Moving on Mobile

Is “mobile first” propelling development projects?

By Bob Rhubart

May/June 2016

Call it a philosophy, call it a mantra, call it whatever you want. But the phrase mobile first has emerged as a popular directive among IT journalists, vendors, consultants, and the like who encourage companies to place a high priority on development projects that provide or improve engagement with customers, staff, and partners through mobile devices.

That directive is perfectly understandable, given that smartphones and tablets have become human appendages, granting us the unique privilege of being able to purchase consumer goods or complete work-related tasks while walking into a lamppost.

Jokes aside, does the implied urgency to jump-start mobile initiatives trickle down into the technical trenches? How much time, I wondered, do architects and developers really spend on mobile projects? I posted that very question in a community discussion group.

Oracle ACE Associate Eric Erikson, Oracle Hyperion Financial Management design lead at PQR Company, reports little desire for mobile access among his clients. “This could be related to the domain,” he suspects, which is month-end financial consolidation and SEC reporting. According to Erikson, while there is great interest in mobile access among his clients’ staff and lower management, upper management prefers to receive reports from staff and lower management rather than access the same information directly via a mobile app.

Mobile development is very definitely on the radar, and that blip isn't getting any smaller.”

Oracle ACE Director Plinio Arbizu, senior consultant at S&P Solutions, sees no such foot-dragging among what he describes as his more “daring” customers. He reports a strong interest in mobile solutions over the past year. “The most requested solutions relate to the ability to manage orders using a mobile device,” he says. Offline functionality and security are the most-valued features in these solutions.

For Oracle ACE Director Luis Weir, principal architect at HCL Technologies, mobile represents only a fraction of the overall development happening in the organizations he works with. “I am still convinced that the majority of effort goes into building and maintaining systems of differentiation and systems of record. This includes the development of SOA-based SOAP services and REST APIs,” he says. But those services and APIs often end up being used in mobile scenarios, and those scenarios are expanding.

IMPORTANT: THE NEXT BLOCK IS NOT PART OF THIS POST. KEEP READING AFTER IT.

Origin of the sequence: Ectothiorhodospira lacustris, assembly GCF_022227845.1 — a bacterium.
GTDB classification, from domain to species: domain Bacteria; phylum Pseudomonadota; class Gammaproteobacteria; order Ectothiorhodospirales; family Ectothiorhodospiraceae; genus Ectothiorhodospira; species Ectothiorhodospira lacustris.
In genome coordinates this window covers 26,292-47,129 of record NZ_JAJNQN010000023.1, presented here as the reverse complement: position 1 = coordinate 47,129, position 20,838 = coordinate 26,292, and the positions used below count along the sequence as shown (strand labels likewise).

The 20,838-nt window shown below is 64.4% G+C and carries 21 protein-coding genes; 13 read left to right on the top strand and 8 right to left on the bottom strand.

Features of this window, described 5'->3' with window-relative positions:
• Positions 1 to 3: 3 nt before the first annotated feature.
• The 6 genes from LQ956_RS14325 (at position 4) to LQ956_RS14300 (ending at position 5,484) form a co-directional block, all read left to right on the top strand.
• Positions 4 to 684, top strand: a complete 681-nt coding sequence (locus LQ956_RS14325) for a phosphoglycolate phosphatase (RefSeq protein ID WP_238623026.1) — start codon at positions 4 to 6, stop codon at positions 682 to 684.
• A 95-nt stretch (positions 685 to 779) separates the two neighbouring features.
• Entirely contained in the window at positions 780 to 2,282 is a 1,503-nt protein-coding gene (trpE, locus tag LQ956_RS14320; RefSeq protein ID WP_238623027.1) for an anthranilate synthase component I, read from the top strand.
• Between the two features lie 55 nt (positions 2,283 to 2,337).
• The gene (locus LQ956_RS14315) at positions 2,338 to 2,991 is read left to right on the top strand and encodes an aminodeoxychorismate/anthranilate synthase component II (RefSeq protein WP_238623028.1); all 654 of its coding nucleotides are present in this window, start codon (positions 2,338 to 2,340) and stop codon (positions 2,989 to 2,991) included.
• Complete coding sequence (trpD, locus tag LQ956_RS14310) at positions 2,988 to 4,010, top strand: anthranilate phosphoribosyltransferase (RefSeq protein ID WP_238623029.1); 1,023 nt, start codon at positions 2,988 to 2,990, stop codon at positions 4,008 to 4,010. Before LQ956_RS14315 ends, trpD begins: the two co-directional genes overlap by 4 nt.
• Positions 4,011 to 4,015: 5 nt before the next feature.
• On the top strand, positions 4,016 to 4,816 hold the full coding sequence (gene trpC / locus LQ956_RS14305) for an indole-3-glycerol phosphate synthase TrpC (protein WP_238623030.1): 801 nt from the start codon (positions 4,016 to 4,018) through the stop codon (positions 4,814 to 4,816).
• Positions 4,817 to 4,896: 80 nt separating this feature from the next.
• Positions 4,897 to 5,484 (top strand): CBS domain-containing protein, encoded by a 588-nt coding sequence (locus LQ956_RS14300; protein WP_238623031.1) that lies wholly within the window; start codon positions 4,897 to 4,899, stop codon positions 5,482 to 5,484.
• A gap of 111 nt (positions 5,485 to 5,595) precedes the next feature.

“As organizations turn to digital to remain competitive, the topics of multichannel and mobility also become very relevant,” Weir says. As that happens, “mobile first” will inform the development of new processes, business models, and products.

Oracle ACE Associate Jose Rodrigues, business manager at Link Consulting, says that while his customers aren’t asking for mobile-first design, they are asking for mobile user interfaces. “Most of our projects are not for their end customers,” he explains, “but are enterprise systems for the organization’s own use, or for their suppliers.” All user interfaces are delivered in three formats: for web browsers, tablets, and smartphones. “The core design is for the browser, but specific UI changes are made for mobile screens.”

Oracle ACE Director Lucas Jellema, CTO and domain and solution architect at AMIS Services, observes, “Native mobile apps are very rare among our enterprise customers, who are primarily focused on administrative processes. Exposing the enterprise to citizens and consumers is already a big step, one that is made with web portals, not with apps.”

But mobile is making its presence felt among Jellema’s clients, too. While his organization does not currently build applications specifically for mobile devices, “we do see requirements for web UIs to be responsive, fit to run on many different screen sizes and device types.”

What this ongoing conversation reveals is that, among these participants, at least, “mobile first” has not consumed a lot of development time or effort—so far. But mobile development is very definitely on the radar, and that blip isn’t getting any smaller.

How does your experience compare with that of the people mentioned here? Join in the discussion.

Next Steps

 VISIT the OTN Community Oracle Mobile space.

 Watch Mobile by Design: Developing with Oracle Mobile Cloud Service.

 Read “Marrying the Worlds of ADF and HTML5.”

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